As we enter August things begin to change in the vineyard. Throughout the upcoming months veraison sets in, the grapes begin to ripen and with the luck of the weather we hope to have a fantastic harvest.

This interview with Carlo Devito of Hudson-Chatham Winery is the first in a series of interviews I had with the winemakers or owners of some of the wineries in the Hudson Valley on what harvest means to them. 

1. What does Harvest mean to you?
 Hard work! There is nothing so romantic as the first day of harvest, sometime around Labor Day. And by the time the last racking is done in November, you’ve pretty much decided that the cushy desk job you gave up doesn’t seem so bad now. Of course, I’m into corporal punishment, because I keep going back for more. LOL But seriously, its harrowing and nerve wracking. Hoping you’re getting it done all correctly.The smallest misstep might result in a catastrophic disaster. In the end, it all seems to always come out. Still, some days start at 5am and don;t end until 11 or midnight. We use our farm trucks more this time of year and the rest of the year put together. Its a zoo coordinating help, equipment, floor space, and clean barrels or fermenters
2. What are factors in knowing when is the right time to pick the grapes?
 Nature is the first to tell you.The birds and the deer will let you know your grapes are ready. Competing factors are the weather and the grapes themselves. Some grapes have thick skins and can hang a little longer than others. Grapes like Pinot Noir and Baco Noir however, can be finicky during harvest, especially if you are pushing your fruit to the very limit in order to chase sugar.  The other argument is that as you wait for sugars to rise, you might be losing something else, usually acidity. In reds,it’s not such a big factor, but in whites it’s a HUGE factor.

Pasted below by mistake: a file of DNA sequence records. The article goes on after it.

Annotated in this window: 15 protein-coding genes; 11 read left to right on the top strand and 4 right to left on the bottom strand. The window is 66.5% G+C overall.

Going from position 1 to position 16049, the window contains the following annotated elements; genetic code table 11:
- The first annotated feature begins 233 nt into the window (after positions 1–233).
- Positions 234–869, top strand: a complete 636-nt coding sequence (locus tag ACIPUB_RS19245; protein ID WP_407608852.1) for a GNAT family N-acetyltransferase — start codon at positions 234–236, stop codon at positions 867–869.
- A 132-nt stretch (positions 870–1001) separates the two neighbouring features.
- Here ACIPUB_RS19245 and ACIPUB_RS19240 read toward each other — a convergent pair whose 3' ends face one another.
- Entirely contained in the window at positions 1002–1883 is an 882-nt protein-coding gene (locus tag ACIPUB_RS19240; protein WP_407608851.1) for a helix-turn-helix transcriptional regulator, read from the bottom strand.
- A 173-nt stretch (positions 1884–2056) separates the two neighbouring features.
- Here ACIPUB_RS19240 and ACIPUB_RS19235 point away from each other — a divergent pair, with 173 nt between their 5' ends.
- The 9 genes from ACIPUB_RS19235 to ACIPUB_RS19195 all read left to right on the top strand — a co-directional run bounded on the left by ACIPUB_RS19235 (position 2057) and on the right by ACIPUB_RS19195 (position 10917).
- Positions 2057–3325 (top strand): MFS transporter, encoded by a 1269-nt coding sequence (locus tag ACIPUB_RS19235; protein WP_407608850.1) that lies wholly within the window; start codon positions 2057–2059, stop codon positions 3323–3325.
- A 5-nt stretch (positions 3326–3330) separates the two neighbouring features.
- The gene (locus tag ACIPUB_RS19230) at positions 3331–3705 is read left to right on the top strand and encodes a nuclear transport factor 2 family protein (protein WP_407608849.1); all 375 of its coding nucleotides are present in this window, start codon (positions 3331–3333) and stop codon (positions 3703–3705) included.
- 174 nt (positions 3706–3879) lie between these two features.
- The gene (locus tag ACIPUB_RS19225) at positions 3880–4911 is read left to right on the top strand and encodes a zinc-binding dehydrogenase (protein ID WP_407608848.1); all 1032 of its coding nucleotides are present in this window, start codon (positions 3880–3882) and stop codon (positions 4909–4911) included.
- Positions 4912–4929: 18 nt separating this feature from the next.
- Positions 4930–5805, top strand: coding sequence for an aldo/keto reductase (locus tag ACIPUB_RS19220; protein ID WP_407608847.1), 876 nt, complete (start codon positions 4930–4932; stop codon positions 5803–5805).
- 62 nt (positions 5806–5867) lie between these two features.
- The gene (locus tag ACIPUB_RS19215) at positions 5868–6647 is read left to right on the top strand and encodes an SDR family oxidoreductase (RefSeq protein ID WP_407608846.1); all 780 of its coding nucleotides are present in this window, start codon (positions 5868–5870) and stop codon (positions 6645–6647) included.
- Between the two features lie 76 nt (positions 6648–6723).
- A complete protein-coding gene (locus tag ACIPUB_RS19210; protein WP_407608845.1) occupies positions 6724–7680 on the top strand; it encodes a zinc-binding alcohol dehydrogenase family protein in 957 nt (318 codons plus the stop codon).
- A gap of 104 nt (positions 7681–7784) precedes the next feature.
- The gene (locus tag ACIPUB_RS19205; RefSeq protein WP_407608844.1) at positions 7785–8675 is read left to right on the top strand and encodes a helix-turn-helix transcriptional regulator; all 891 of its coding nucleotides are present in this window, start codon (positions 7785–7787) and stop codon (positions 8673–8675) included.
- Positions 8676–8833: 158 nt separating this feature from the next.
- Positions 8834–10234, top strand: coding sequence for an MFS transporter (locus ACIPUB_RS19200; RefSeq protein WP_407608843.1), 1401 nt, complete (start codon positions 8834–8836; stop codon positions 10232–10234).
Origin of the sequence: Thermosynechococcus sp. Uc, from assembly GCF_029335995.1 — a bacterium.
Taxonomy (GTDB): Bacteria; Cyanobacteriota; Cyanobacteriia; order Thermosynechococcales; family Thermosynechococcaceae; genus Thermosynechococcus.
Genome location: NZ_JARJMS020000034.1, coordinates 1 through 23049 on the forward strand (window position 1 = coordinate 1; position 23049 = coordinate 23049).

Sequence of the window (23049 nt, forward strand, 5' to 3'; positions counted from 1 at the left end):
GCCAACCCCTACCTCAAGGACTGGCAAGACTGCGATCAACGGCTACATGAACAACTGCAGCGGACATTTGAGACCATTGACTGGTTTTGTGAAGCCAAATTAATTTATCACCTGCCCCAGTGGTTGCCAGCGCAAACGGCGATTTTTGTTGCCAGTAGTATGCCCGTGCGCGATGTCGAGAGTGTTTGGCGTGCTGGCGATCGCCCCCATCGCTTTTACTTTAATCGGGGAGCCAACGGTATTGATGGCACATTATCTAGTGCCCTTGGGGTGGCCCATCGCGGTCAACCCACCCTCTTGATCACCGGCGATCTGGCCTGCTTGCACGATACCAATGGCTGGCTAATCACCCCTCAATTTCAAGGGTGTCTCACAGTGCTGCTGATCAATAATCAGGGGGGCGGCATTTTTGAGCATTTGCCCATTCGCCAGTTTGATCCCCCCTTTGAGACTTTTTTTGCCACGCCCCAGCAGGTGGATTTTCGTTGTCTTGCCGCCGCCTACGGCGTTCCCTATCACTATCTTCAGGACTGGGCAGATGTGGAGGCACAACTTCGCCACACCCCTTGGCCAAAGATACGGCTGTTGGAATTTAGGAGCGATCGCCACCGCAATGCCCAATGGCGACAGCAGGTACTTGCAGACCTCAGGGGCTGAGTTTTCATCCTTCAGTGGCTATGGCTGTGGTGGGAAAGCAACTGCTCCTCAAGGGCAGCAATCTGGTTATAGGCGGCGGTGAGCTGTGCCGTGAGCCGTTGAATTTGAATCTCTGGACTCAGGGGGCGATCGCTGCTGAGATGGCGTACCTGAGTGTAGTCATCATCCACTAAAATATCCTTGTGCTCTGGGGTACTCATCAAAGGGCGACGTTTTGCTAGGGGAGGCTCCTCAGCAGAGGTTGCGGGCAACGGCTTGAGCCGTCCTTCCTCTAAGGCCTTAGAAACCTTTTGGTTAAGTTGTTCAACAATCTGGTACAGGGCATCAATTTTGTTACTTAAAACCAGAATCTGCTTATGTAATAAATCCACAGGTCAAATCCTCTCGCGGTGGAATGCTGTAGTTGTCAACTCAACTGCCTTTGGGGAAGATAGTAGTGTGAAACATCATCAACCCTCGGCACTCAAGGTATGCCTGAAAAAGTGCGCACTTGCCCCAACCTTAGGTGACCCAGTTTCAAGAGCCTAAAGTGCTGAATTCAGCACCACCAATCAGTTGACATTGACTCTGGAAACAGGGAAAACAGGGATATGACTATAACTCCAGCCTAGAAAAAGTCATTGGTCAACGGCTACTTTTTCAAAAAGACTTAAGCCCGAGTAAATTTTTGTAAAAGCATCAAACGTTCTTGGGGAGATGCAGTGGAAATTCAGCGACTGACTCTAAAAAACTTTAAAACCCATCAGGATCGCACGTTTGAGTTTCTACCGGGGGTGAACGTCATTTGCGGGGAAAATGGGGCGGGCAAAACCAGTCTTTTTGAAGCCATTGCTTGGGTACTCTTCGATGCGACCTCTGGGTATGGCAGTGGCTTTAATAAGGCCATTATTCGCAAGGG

With some vineyard blocks, we will make two or three passes through those blocks as all the grapes do not ripen at the same time. We only pick the rpe fruit, and leave the others on until they mature. it’s a pain on the winemaking deck to keep three separate runs of the same group clear inside your own head, but it’s the only way to make good wine some years.


3. Once the grapes are picked, what is the process of getting it from vine to bottle?
 Whites are relatively simple. They are pressed and go into fermentors. They wil stay there for about five to six weeks before they are racked, and finally put to bed. Red wines linger much longer. The last are finally pressed in November. And all through the season, the longer masceration times require more and more punch downs. I remember one time Steve Casscles the winemaker was racking in a foot of snow at the end of October one year. He was not a happy boy.
4.  Do you have any activities that allow the public to participate in harvest (ie. grape picking, cellar rat for a day?)
 NO…we do allow people to come visit the crush pad and watch at a distance.
5. What events do you have for the public if any to celebrate the Harvest? (ie. Harvest party, grape stomping